Kutenga, a female African elephant, was only 27 when she collapsed in her stall at the Philadelphia Zoo in 1991 and died despite heroic efforts to get her to her feet, including trying to lift her with the hook from a tow truck.

Peggy, 52, a female Asian elephant, fell to the concrete floor of the zoo's elephant quarters in 1994 and was euthanized shortly afterward because of debilitating arthritis and dental disease, which made eating difficult.

Monday morning, a keeper found Petal, 52, the oldest African elephant in an American zoo, lying on her side on the floor of her stall, where she died about three hours later.

The connection between the elephant deaths was made by the animal activist group In Defense of Animals, which maintained that there are "unanswered questions" about the latest elephant death and asked the U.S. Department of Agriculture to investigate.

A USDA spokeswoman said yesterday that there had been no formal investigation, but that the agency had "looked into the situation" and was satisfied that the zoo had done nothing to violate the Animal Welfare Act.

Steve Feldman of the American Zoo and Aquarium Association, which accredits zoos, called the IDA "a group that has an anti-zoo agenda. They basically run around the country using these ambulance-chasing tactics.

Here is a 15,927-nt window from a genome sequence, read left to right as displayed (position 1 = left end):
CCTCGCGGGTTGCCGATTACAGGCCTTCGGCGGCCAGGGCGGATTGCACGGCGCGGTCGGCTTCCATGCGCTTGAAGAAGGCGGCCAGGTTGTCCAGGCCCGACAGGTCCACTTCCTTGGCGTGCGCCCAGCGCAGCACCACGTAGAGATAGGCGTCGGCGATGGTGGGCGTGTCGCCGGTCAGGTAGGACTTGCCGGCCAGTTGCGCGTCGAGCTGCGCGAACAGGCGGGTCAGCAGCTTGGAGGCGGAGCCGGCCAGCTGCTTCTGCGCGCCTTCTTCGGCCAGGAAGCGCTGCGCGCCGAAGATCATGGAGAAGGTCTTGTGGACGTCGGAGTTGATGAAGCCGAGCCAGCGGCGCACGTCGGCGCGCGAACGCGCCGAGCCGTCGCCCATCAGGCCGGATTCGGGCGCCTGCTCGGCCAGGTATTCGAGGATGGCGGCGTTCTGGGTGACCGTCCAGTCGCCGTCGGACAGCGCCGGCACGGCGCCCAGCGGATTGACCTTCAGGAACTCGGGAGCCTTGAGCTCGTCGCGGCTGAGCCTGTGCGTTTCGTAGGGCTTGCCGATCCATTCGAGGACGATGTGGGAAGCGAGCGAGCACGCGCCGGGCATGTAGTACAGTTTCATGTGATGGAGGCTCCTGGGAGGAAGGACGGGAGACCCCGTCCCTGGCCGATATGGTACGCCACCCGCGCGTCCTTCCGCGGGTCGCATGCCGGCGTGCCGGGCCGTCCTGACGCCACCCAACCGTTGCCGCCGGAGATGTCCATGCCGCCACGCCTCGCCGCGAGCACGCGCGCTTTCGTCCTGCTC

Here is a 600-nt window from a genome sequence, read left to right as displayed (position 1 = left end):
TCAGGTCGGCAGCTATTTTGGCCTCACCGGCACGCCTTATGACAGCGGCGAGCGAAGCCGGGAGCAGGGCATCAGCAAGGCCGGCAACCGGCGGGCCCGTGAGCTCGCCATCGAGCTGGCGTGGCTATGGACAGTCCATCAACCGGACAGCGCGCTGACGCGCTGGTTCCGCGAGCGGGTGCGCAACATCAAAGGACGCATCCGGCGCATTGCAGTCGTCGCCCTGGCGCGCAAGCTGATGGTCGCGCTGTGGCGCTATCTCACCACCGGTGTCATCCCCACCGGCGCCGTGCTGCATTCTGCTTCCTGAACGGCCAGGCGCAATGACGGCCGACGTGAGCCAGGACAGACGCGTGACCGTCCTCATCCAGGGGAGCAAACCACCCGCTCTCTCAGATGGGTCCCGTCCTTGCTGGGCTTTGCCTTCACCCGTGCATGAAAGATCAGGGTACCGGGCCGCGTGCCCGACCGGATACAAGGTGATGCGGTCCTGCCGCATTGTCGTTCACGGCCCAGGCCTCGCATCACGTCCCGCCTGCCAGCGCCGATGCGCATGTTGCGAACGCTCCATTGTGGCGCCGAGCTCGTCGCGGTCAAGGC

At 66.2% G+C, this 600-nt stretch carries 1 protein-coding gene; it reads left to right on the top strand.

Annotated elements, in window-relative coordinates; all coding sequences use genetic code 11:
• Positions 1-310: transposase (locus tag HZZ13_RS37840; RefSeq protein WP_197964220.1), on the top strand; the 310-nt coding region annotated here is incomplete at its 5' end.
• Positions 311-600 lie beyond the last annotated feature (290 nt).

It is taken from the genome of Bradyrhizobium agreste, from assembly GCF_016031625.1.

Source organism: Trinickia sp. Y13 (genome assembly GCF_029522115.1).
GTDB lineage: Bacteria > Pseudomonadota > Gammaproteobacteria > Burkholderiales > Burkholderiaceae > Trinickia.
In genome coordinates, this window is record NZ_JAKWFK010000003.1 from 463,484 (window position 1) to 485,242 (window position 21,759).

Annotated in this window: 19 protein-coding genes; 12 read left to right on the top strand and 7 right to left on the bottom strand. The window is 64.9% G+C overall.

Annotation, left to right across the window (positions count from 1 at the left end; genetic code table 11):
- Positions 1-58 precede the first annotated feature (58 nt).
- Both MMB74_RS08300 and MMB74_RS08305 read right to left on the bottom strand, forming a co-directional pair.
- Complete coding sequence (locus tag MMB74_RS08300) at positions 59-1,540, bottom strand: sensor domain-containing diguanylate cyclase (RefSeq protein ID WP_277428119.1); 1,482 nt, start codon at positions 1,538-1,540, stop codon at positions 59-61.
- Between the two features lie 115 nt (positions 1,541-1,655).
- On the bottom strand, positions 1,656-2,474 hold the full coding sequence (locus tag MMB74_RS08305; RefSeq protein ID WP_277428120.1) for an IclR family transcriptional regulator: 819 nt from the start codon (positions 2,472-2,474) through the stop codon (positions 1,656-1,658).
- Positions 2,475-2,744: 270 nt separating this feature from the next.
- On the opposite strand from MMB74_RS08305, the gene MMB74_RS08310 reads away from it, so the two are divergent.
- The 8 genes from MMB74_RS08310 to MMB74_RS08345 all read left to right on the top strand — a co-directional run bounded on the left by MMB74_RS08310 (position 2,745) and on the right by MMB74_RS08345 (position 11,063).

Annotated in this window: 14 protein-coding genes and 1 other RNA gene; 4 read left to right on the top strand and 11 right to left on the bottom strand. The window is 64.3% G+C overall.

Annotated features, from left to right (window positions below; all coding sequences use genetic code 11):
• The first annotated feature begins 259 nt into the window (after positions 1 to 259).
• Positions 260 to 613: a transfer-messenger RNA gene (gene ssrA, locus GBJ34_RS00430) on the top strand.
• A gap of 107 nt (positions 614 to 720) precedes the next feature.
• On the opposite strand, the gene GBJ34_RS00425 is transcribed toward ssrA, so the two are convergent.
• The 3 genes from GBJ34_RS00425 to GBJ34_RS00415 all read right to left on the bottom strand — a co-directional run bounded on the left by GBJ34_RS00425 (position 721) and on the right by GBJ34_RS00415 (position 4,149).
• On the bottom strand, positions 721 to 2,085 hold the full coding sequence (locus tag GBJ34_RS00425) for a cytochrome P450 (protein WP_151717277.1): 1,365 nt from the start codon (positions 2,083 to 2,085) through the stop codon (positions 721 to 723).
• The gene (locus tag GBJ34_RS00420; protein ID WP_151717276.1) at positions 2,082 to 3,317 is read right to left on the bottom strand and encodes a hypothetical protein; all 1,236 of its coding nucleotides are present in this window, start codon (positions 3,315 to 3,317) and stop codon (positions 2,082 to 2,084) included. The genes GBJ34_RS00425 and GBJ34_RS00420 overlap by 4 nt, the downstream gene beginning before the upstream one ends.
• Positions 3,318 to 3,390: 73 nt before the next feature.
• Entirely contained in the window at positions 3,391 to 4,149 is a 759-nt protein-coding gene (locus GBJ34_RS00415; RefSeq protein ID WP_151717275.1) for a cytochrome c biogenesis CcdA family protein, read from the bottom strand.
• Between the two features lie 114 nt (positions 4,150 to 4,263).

"This is an extremist group that neither has the expertise nor credibility to comment on these type of matters," he said.

"Animals are born and die every day," Feldman said, adding that "the Philadelphia Zoo is a great zoo."

Like Peggy, Kutenga had suffered from arthritis, in her left leg, after falling while trying to catch a peanut tossed by a visitor. A necropsy, or animal autopsy, has been performed on Petal, but zoo officials don't expect to know for several weeks what caused her death.

"The pathologists report that Petal appeared to be in very good condition, especially for an elephant her age," said zoo communications director Bill Larson. Petal came to the zoo in 1957.

An in-stall video monitoring system showed Petal collapsing at 4:19 a.m. Monday, Larson said.

One of her keepers arrived at 6:15 a.m. and alerted other staff, but Petal couldn't stand and died about 9:15 a.m.

IDA campaign director Catherine Doyle said that elephants often sleep lying down, but if they cannot right themselves they can suffer tissue death and crushing injuries to internal organs because of their massive weight.

Doyle questioned whether anyone monitored the stall video overnight. She asked, "What good is having a surveillance system" if it's not being watched?

Larson said that the video system is there to allow zoo staff to review overnight social interactions among the elephants "so that we're able to respond to any changes." Petal lived with two younger female African elephants who are to be transferred to a Pittsburgh Zoo breeding facility later in the year.

"It is not standard operating procedure here, or at most other zoos or animal-care facilities, to monitor elephants or other animals directly 24 hours a day, except in unusual circumstances," Larson said. *